As much as 95 percent of the world’s population lives under the mobile footprint, meaning they can make and receive calls and text messages if they have access to a mobile phone. That is an incredible expansion for a technology that was only invented in 1973. The spread of mobile phones has had significant impacts, from low-cost banking and microtransaction services to election monitoring. Governments are increasingly using mobile services to deliver information and social transfers like pensions—but rural areas are still sometimes left out of coverage, preventing them from using these services.
The figure below depicts coverage of Tanzania in 2018 using data from GSMA, a mobile industry group. Less than 45 percent of the area of Tanzania is covered by any form of cell phone reception. Telecom providers target high-population areas first, so the percentage of the population covered by the cell phone signal is 83 percent. But the problem is that the remaining 17 percent of the population, or 9.2 million people, is spread over 55 percent of the country—meaning the density of potential users is low. Especially because rural populations tend to be poorer than city dwellers, the revenue generated per cell tower may be too low to justify rollout.
Figure 1. 2G coverage of Tanzania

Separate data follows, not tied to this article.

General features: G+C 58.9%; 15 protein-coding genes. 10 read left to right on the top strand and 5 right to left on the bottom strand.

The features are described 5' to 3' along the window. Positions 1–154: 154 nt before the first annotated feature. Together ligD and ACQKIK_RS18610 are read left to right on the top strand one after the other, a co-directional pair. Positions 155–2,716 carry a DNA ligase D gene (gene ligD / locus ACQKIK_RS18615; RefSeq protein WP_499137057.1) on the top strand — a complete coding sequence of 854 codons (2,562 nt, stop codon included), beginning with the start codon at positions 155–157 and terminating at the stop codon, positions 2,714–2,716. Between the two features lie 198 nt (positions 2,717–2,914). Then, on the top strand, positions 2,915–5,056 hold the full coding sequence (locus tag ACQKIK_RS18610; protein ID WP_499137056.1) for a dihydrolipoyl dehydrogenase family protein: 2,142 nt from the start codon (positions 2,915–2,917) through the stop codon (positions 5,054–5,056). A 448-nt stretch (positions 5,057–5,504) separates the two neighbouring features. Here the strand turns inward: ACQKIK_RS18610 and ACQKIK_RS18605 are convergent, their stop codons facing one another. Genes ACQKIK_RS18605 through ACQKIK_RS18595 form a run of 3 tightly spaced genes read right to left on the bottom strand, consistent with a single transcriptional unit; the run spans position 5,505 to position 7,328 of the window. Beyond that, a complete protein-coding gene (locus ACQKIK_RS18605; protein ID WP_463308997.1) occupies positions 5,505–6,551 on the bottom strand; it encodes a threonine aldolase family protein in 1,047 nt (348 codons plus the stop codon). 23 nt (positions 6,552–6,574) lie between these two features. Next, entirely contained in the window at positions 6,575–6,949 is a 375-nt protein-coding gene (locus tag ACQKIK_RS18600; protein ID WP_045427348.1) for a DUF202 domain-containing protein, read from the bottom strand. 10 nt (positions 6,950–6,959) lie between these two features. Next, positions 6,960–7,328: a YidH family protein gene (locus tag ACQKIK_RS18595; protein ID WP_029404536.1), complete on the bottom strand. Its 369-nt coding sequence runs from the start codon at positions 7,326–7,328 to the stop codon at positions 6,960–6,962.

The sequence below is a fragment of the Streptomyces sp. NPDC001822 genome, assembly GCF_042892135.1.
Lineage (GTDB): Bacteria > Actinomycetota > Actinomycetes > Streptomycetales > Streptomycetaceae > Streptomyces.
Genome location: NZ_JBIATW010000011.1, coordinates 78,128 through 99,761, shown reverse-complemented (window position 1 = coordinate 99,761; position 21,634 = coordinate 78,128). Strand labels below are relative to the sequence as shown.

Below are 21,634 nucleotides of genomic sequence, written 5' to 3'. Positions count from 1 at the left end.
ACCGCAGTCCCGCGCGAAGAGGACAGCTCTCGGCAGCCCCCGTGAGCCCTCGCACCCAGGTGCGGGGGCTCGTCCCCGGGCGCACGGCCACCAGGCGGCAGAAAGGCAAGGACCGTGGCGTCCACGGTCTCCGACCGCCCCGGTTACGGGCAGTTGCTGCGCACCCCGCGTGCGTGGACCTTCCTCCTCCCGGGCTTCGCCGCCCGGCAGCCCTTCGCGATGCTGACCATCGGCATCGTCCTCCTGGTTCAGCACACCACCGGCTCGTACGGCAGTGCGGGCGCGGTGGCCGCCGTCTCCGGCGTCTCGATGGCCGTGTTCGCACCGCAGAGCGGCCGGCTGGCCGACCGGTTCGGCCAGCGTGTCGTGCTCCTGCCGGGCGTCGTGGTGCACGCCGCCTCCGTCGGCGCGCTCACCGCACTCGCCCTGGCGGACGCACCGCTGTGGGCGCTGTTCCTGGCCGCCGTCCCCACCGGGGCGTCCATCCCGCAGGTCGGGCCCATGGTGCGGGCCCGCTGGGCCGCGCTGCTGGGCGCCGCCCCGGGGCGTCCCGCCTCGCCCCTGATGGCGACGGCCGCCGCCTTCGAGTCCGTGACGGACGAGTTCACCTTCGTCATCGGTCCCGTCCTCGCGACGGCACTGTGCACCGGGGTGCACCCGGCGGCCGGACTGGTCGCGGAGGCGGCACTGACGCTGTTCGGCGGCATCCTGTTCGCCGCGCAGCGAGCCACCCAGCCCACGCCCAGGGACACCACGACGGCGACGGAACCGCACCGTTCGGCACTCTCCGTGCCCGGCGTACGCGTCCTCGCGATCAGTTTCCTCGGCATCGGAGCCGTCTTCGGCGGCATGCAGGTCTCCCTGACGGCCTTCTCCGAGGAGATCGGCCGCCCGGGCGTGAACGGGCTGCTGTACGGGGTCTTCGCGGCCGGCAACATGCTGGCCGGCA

The graph below shows that nearly everyone has cell coverage in the top 40 percent of districts by density (the cutoff is around 215 people per sq. km). If Tanzania could shift the line of universal coverage down to include the next 40 percent of districts by density, they could cover an additional 4 million people (that would cover areas with an average density of at least 55 people per sq. km).
Figure 2. Average 2G reception for each density quintile
When Chile and India wanted to ensure more widespread access to telephones, they used a subsidy auction to increase the percentage of population covered. The government held auctions amongst telecom companies to cover a given number of uncovered people and companies bid on the basis of the lowest subsidy needed to provide service.
To estimate the cost of such a subsidy in the Tanzania case we use a method from Keremane and Kenny using GDP per sq. km as an indicator of subsidy cost. Using these (very dated, very approximate) projections, extending mobile coverage would cost just over $1 per additional person covered and the cost of providing coverage to the total remaining uncovered population in Tanzania would be around $10 million. (Suggesting this number might be reasonable is that a single cell tower covers an area of 300 sq. km. At the average density of Tanzanians who remain uncovered, 63 per sq. km, around 18,000 people might live inside the range of a new cell tower and the average tower subsidy would be around $20,000 while towers cost about $50,000 to construct).
The history of cell coverage expansion and the pace of economic growth in East Africa means that increasing swaths of Tanzania will probably continue to get cell reception even without subsidy. But the reverse subsidy auction could speed that progress and extend access further, providing the considerable benefits of cell access at a very low cost. Perhaps donors could step in to support the initiative.